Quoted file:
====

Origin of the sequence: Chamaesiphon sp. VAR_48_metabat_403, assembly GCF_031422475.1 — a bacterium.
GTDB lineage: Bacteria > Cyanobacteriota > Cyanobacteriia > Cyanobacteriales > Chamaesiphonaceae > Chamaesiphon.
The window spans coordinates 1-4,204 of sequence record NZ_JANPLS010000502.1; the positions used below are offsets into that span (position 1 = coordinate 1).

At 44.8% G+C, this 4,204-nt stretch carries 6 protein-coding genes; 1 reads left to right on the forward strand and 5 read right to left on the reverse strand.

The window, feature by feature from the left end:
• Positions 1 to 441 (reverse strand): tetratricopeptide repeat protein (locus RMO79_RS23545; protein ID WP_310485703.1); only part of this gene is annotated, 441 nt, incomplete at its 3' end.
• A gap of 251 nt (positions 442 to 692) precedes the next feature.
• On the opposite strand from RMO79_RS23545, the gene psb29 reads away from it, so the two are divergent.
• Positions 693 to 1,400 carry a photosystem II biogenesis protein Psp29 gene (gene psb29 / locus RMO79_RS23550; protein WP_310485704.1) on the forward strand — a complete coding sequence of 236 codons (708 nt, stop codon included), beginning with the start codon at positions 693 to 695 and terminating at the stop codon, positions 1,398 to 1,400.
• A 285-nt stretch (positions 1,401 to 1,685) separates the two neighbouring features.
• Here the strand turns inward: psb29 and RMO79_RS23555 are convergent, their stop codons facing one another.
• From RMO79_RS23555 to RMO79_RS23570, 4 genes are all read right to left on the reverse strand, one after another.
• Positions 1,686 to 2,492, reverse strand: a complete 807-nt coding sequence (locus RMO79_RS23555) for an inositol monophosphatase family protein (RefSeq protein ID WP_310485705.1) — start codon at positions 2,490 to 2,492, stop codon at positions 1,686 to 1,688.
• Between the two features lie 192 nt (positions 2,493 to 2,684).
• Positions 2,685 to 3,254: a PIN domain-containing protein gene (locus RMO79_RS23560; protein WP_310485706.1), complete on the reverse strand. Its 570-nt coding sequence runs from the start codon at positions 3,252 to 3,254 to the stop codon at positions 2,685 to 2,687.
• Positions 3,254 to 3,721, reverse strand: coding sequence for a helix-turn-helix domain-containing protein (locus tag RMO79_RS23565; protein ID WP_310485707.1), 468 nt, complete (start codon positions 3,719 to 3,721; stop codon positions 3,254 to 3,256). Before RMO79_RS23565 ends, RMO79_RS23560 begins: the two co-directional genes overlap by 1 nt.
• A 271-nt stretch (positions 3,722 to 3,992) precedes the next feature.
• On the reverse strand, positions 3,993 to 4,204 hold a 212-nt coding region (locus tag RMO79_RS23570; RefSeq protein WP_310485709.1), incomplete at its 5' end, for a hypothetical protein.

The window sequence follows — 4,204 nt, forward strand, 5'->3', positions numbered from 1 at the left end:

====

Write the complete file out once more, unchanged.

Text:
Origin of the sequence: Chamaesiphon sp. VAR_48_metabat_403, assembly GCF_031422475.1 — a bacterium.
GTDB lineage: Bacteria > Cyanobacteriota > Cyanobacteriia > Cyanobacteriales > Chamaesiphonaceae > Chamaesiphon.
The window spans coordinates 1-4,204 of sequence record NZ_JANPLS010000502.1; the positions used below are offsets into that span (position 1 = coordinate 1).

At 44.8% G+C, this 4,204-nt stretch carries 6 protein-coding genes; 1 reads left to right on the forward strand and 5 read right to left on the reverse strand.

The window, feature by feature from the left end:
• Positions 1 to 441 (reverse strand): tetratricopeptide repeat protein (locus RMO79_RS23545; protein ID WP_310485703.1); only part of this gene is annotated, 441 nt, incomplete at its 3' end.
• A gap of 251 nt (positions 442 to 692) precedes the next feature.
• On the opposite strand from RMO79_RS23545, the gene psb29 reads away from it, so the two are divergent.
• Positions 693 to 1,400 carry a photosystem II biogenesis protein Psp29 gene (gene psb29 / locus RMO79_RS23550; protein WP_310485704.1) on the forward strand — a complete coding sequence of 236 codons (708 nt, stop codon included), beginning with the start codon at positions 693 to 695 and terminating at the stop codon, positions 1,398 to 1,400.
• A 285-nt stretch (positions 1,401 to 1,685) separates the two neighbouring features.
• Here the strand turns inward: psb29 and RMO79_RS23555 are convergent, their stop codons facing one another.
• From RMO79_RS23555 to RMO79_RS23570, 4 genes are all read right to left on the reverse strand, one after another.
• Positions 1,686 to 2,492, reverse strand: a complete 807-nt coding sequence (locus RMO79_RS23555) for an inositol monophosphatase family protein (RefSeq protein ID WP_310485705.1) — start codon at positions 2,490 to 2,492, stop codon at positions 1,686 to 1,688.
• Between the two features lie 192 nt (positions 2,493 to 2,684).
• Positions 2,685 to 3,254: a PIN domain-containing protein gene (locus RMO79_RS23560; protein WP_310485706.1), complete on the reverse strand. Its 570-nt coding sequence runs from the start codon at positions 3,252 to 3,254 to the stop codon at positions 2,685 to 2,687.
• Positions 3,254 to 3,721, reverse strand: coding sequence for a helix-turn-helix domain-containing protein (locus tag RMO79_RS23565; protein ID WP_310485707.1), 468 nt, complete (start codon positions 3,719 to 3,721; stop codon positions 3,254 to 3,256). Before RMO79_RS23565 ends, RMO79_RS23560 begins: the two co-directional genes overlap by 1 nt.
• A 271-nt stretch (positions 3,722 to 3,992) precedes the next feature.
• On the reverse strand, positions 3,993 to 4,204 hold a 212-nt coding region (locus tag RMO79_RS23570; RefSeq protein WP_310485709.1), incomplete at its 5' end, for a hypothetical protein.

The window sequence follows — 4,204 nt, forward strand, 5'->3', positions numbered from 1 at the left end: